So just what would I (a journalist whose rap career is yet to take off) have to do to get a High Five card? Get famous and start bigging up Nando’s? ‘Yeah, it doesn’t work like that,’ says pop star Example, real name Elliot Gleave, one of the few celebrities I contact who’s happy to break the omerta surrounding the card. ‘It’s a very special, select list. You can’t just say you like Nando’s, and it’s not necessarily about how famous you are. It’s whether you fit the bill to be someone they want to talk about Nando’s. You could be a multi-platinum-selling artist, but if you seem like you’re begging for it they’ll say no.’ His advice to wannabes is simply: ‘Act nonchalant, and drop the odd, discreet tweet about Nando’s.’

It’s probably not a wise idea, then, to try to get in touch with their marketing team, as I do. Word has already got back to the company that I’ve been encouraging cardholders to spill the macho peas. I struggle to get any answers to my questions, with the only comment coming from an unnamed ‘Nando’s spokesperson’: ‘We’re incredibly thankful to our high-profile fans that get people talking about Nando’s through their passion for peri-peri,’ says this mysterious Mother Hen. At the same time, some of my chicken contacts have fallen silent. I start to wonder, just how powerful is this society of fowl Freemasons – how many people are in the pocket of Big Chicken?

I have one more lead – an anonymous source with a taste for the hot stuff and a story to get off his chest. ‘Nando’s approached me. They asked me if I wanted to go for a coffee,’ my source confides. ‘We were chatting. Then, all of a sudden they put this thick envelope on the table, and told me to put it straight in my bag. I said: “What’s this?” They said: “We think you know what it is.”’

He goes on: ‘Having a High Five card is like being in the Forbes power list – the most famous people in the country ask me how they get one. Just think about how much PR Nando’s get from the mythology of these black cards – how many celebrities tweet about them. I reckon there might be about 100 to 150 in existence, but it’s probably netting them around two to three million pounds’ worth of free advertising.’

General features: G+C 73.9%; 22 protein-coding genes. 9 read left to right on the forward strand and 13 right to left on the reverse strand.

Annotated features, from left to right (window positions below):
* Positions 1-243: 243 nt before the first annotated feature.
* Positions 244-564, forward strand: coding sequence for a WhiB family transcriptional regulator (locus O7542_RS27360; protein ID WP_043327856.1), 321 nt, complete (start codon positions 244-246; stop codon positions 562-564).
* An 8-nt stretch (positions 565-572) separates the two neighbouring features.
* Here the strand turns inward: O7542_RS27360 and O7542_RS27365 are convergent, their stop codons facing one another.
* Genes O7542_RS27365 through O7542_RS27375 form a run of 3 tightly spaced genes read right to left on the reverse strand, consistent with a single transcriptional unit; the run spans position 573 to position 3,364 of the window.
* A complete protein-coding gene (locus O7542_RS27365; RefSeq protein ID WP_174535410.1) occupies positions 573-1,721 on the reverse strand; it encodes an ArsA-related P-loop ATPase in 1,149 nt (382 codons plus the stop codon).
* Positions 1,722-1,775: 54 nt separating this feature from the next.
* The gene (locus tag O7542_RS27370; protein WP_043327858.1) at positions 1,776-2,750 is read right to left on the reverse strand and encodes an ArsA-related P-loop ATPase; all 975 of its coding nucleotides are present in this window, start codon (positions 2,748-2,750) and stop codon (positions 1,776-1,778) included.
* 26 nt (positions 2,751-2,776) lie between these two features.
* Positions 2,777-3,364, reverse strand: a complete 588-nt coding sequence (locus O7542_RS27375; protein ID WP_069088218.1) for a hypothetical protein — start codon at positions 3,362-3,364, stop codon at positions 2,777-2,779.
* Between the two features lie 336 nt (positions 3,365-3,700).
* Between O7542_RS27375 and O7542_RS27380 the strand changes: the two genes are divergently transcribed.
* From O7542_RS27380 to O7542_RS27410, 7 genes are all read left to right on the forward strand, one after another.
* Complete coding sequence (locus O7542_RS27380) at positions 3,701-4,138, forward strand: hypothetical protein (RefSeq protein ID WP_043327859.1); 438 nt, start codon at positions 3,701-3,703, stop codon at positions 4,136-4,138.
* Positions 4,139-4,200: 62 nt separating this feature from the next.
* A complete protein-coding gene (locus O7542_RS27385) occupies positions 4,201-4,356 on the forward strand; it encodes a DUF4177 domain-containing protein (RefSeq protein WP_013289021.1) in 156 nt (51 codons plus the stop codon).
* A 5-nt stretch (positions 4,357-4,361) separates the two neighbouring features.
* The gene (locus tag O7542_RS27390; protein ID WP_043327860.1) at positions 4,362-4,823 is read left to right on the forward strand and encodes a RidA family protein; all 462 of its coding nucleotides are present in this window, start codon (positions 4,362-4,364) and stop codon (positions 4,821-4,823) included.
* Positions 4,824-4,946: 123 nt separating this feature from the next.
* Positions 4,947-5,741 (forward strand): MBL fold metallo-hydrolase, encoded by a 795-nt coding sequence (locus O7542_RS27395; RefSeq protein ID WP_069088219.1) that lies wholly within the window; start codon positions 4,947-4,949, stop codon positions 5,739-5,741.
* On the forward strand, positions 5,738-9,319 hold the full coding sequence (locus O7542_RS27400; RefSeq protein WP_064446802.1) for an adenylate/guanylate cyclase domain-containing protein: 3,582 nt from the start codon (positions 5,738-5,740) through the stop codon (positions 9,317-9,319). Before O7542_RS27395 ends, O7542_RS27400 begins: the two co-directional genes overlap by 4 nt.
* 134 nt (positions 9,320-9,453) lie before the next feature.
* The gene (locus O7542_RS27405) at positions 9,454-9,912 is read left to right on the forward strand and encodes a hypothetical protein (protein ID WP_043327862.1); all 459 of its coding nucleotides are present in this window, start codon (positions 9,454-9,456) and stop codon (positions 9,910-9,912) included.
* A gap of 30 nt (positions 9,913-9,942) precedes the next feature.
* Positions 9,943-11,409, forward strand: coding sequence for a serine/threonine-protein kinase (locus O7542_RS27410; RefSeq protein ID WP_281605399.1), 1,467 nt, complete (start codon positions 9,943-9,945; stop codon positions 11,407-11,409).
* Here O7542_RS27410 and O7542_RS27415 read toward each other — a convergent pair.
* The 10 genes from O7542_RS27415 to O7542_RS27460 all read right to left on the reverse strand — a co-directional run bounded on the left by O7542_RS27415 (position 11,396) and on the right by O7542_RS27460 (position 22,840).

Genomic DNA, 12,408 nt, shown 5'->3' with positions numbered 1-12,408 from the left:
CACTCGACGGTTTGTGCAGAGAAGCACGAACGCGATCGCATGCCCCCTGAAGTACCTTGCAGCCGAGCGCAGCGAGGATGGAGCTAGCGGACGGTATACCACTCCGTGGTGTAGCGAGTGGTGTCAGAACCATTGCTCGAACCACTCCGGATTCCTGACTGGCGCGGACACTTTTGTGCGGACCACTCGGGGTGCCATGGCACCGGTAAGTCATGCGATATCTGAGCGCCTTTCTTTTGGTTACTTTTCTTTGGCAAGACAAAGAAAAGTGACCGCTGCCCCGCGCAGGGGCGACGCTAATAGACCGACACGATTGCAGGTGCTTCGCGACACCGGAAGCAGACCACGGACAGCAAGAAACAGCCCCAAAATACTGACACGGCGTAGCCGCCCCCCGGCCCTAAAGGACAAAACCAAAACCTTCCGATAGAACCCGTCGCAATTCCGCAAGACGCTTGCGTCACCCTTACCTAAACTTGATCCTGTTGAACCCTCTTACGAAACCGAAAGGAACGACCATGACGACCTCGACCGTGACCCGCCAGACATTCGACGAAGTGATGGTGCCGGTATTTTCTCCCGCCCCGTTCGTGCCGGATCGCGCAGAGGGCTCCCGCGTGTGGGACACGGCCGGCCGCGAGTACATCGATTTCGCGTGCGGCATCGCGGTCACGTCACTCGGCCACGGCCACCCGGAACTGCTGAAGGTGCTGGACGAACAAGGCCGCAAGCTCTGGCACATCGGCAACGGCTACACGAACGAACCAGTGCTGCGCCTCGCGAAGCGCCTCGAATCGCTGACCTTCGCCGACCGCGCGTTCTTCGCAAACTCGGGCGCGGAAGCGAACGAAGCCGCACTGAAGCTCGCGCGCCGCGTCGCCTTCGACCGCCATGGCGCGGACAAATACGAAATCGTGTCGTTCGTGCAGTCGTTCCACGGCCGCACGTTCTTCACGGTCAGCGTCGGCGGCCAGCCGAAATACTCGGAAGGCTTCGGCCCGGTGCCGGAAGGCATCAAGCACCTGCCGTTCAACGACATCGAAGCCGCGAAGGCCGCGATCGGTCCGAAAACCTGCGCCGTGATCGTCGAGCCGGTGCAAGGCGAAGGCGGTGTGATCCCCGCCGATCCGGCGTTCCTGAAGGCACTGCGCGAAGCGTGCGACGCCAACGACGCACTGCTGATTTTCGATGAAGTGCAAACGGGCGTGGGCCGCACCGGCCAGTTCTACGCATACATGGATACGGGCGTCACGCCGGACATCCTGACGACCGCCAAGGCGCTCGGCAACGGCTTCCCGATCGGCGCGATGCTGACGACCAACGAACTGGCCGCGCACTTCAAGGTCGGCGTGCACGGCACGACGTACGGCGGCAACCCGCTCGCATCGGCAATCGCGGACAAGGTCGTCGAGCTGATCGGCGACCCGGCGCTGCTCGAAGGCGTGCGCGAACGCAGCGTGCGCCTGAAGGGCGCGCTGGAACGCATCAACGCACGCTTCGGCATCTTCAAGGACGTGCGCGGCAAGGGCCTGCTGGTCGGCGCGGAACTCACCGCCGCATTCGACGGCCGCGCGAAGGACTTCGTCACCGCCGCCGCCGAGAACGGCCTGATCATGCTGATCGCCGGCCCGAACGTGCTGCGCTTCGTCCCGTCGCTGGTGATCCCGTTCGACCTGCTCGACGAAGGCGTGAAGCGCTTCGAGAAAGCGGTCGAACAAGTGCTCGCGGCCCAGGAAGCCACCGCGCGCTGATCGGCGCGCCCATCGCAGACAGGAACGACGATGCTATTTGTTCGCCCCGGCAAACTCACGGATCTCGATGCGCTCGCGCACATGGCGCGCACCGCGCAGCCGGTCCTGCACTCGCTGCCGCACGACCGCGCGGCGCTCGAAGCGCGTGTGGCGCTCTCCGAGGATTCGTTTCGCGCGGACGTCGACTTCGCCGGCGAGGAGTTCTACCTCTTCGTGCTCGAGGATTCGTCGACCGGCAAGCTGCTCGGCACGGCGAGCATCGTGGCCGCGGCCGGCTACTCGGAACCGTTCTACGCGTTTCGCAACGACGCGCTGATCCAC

Finally, I’m given a few seconds to glimpse a card for myself. I’m awestruck. It truly is a thing of beauty – metallic, with the holder’s name cut into it. Nando’s are evidently worried about fakes, but comedian Matthew Crosby has another explanation for all the secrecy: ‘A few celebrities have been caught out for tweeting about products that they’ve been paid to tweet about,’ he says. ‘The Nando’s High Five card is in that slightly dubious grey area. If you are, for example, Example, and you’re tweeting about it, people don’t actually know that in your back pocket is unlimited Nando’s.’ Returning to the more important issue: just how do I go about getting a bloody card? There is one certain path, it seems, but it’s hardly a shortcut. Nando’s once declared that anyone who could prove they’d eaten in every restaurant across the globe would receive free food for the rest of their life, a mission that plucky Londoner Christopher Poole is currently undertaking.

‘I was eating quite a lot of Nando’s anyway, before I did the challenge, so it just seemed like something I should do,’ explains the 26-year-old fando. Poole meticulously rates every restaurant he visits, and posts photos of his meals for followers of his ‘Nando’s Challenge’ Facebook page. ‘Since February I’ve only been to about 50, and there are 950 to go,’ he says. ‘I think Nando’s put it on their website as a joke, but now they’re probably thinking they need to sort out terms and conditions.’

I’m not nearly as dedicated as Poole, and speaking to him makes me realise a groundbreaking universal truth: there’s no such thing as a free lunch. Who knew? For now, I’m simply going to follow the advice I’ve been given, and start acting nonchalant.

So, Nando’s, if you’re reading this, don’t feel you have to send me a High Five card. I can take it or leave it…